Cradle to grave would impose constant direction and correction. Freedom allows for misdirection, thus learned discipline. As I sat motionless in front of Den Dee’s this Saturday night, I was grateful for my discipline and hence ability to maintain faithful work.
My work is my life and thus my life is free to work. Every creature has a passion and only wants to work that passion out. Oversight of work diminishes productivity, alleviates innovation and demonizes passion. Life lived by the passionate is disciplined, respectful and innovative. Have we lost our passion or are we underworked?
I have always enjoyed work. From the time I was a young boy I have been searching for ways to do work and receive praise. Money has never been important to me. I figure that’s why I have always had some. I have done in life what I wanted to do since I was very young. Things were not always provided and if I wanted something of perceived value, it was up to me to earn it.
What is work? Webster’s Dictionary defines it as: effort exerted to do something.
As I lay on my back following my third failed takedown defense, only one voice could be heard in that large, loud, televised arena. I have known that voice since I was that young boy in Maryville. It was Annie Lou, my sister.
We have different fathers, but since she never knew hers, we both took after our mom. We drink whisky straight. But we only do that after working hard with our neighbors daily.
She was so proud of her little brother that she mustered every ounce of intellectualism the Lord could decry to her at that precise moment and shouted, “Do something!” Multiple elbow strikes later, that boy went to work on my leg and I was forced to do something. The something I did is never a pleasant part of work, but a necessary discipline.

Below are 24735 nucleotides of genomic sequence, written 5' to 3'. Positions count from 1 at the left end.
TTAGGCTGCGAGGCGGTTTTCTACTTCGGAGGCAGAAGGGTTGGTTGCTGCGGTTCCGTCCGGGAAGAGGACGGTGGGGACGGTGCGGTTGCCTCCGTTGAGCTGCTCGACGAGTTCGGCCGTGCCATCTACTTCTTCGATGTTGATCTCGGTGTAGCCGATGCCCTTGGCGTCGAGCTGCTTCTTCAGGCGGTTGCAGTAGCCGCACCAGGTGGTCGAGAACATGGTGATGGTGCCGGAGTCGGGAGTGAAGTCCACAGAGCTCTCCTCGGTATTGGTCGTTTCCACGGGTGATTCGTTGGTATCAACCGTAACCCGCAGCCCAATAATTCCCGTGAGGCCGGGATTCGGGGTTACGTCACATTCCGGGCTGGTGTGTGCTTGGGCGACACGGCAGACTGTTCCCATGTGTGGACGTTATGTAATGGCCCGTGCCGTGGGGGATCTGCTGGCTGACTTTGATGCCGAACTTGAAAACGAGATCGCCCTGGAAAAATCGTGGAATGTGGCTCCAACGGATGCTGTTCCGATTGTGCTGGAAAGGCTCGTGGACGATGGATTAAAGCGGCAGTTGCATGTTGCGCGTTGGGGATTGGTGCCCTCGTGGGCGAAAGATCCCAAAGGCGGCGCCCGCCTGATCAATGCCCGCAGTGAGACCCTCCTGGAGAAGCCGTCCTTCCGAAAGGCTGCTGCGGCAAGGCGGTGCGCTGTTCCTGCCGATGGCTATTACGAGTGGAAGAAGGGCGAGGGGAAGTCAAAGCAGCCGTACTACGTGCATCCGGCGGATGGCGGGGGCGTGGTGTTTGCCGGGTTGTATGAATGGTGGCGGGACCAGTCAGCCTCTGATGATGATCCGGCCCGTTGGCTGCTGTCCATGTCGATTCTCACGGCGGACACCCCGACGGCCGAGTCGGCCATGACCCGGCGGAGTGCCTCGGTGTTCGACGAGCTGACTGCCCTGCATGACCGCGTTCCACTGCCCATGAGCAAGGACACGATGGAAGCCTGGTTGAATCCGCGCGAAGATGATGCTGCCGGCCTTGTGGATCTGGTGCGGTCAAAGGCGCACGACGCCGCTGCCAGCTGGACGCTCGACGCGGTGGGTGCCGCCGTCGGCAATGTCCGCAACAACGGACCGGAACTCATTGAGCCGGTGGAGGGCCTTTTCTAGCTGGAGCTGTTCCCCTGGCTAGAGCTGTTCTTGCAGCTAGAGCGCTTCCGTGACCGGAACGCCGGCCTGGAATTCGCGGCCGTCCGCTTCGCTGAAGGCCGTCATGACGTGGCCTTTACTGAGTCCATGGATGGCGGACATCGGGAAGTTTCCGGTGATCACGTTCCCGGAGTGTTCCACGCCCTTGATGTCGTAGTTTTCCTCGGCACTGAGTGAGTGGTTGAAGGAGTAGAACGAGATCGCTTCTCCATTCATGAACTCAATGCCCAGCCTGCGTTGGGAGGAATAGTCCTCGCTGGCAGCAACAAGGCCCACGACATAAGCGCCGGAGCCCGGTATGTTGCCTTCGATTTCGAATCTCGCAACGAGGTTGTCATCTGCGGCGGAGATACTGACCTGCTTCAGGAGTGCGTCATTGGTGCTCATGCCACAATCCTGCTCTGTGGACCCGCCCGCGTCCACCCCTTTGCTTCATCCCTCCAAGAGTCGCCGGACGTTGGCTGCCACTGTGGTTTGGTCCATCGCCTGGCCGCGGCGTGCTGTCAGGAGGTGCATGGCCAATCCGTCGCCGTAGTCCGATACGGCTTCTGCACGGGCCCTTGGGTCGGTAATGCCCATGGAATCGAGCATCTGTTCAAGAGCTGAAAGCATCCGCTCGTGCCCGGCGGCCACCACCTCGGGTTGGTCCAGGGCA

Misdirection is perceived as failure, but is a necessary component to success. The key is, to not get stuck on failure.
I have been busy at something my entire life. I will try anything if it puts me to work and I earn discipline.
Perception is my own, thus I have never heard anything but praise for my work. That’s not to say it’s not out there, but I’ve been too busy working out my passion. It takes a lot of work to solve a problem, and there are plenty out there, so do something. Criticism is a negative distraction, so be passionate about your work.
I saw two fellas leave it all in the cage on Saturday night at Throwdown in C-town. Their only reward was the pleasure of work because amateurs fight for free. Raymond Brashears and Steven Bowman went to a three-round decision for the sake of entertaining their neighbors and themselves.
I was out of my chair with the locals, ringside. Jessica was not allowed admittance to Voodoo Lounge at Harrah’s Kansas City, per regulations, despite having identification that verified her to be 32 with three children and no record.
Andy Fleming got a taste of the big show, with his first round KO loss to elite amateur, Chad Williams. Our team was well represented. Work ain’t monetary. Thump a stranger.
Brian Imes’ “The Human Cockfighter Blog” takes readers inside the mind and life of a pro mixed martial arts fighter. It is part of ProMMAnow.com’s ongoing series of content written by individuals involved in the MMA industry. Follow Brian online at Twitter @HillbillyFightW and on Facebook at www.facebook.com/brian.imes1.